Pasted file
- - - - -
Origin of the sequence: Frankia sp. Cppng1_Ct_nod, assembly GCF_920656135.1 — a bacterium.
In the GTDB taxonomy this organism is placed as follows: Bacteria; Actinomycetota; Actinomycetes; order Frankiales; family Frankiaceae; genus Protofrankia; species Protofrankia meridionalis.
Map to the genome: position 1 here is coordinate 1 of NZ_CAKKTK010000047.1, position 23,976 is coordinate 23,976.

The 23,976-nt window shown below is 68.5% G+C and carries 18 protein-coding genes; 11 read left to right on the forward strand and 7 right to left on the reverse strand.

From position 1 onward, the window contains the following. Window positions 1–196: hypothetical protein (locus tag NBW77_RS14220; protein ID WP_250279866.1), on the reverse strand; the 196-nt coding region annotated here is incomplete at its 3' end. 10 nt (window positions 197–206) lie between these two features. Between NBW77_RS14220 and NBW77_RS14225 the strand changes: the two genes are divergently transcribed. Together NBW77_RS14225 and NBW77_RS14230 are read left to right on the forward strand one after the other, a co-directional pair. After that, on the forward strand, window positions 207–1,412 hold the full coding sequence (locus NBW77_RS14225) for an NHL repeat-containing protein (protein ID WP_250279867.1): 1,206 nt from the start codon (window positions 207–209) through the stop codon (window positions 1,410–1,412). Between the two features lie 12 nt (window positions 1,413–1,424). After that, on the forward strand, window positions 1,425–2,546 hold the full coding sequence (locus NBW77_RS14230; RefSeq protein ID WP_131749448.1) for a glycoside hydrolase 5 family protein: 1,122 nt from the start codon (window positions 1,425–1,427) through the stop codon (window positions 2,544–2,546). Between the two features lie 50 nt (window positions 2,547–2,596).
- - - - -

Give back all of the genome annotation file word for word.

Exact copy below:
Origin of the sequence: Frankia sp. Cppng1_Ct_nod, assembly GCF_920656135.1 — a bacterium.
In the GTDB taxonomy this organism is placed as follows: Bacteria; Actinomycetota; Actinomycetes; order Frankiales; family Frankiaceae; genus Protofrankia; species Protofrankia meridionalis.
Map to the genome: position 1 here is coordinate 1 of NZ_CAKKTK010000047.1, position 23,976 is coordinate 23,976.

The 23,976-nt window shown below is 68.5% G+C and carries 18 protein-coding genes; 11 read left to right on the forward strand and 7 right to left on the reverse strand.

From position 1 onward, the window contains the following. Window positions 1–196: hypothetical protein (locus tag NBW77_RS14220; protein ID WP_250279866.1), on the reverse strand; the 196-nt coding region annotated here is incomplete at its 3' end. 10 nt (window positions 197–206) lie between these two features. Between NBW77_RS14220 and NBW77_RS14225 the strand changes: the two genes are divergently transcribed. Together NBW77_RS14225 and NBW77_RS14230 are read left to right on the forward strand one after the other, a co-directional pair. After that, on the forward strand, window positions 207–1,412 hold the full coding sequence (locus NBW77_RS14225) for an NHL repeat-containing protein (protein ID WP_250279867.1): 1,206 nt from the start codon (window positions 207–209) through the stop codon (window positions 1,410–1,412). Between the two features lie 12 nt (window positions 1,413–1,424). After that, on the forward strand, window positions 1,425–2,546 hold the full coding sequence (locus NBW77_RS14230; RefSeq protein ID WP_131749448.1) for a glycoside hydrolase 5 family protein: 1,122 nt from the start codon (window positions 1,425–1,427) through the stop codon (window positions 2,544–2,546). Between the two features lie 50 nt (window positions 2,547–2,596).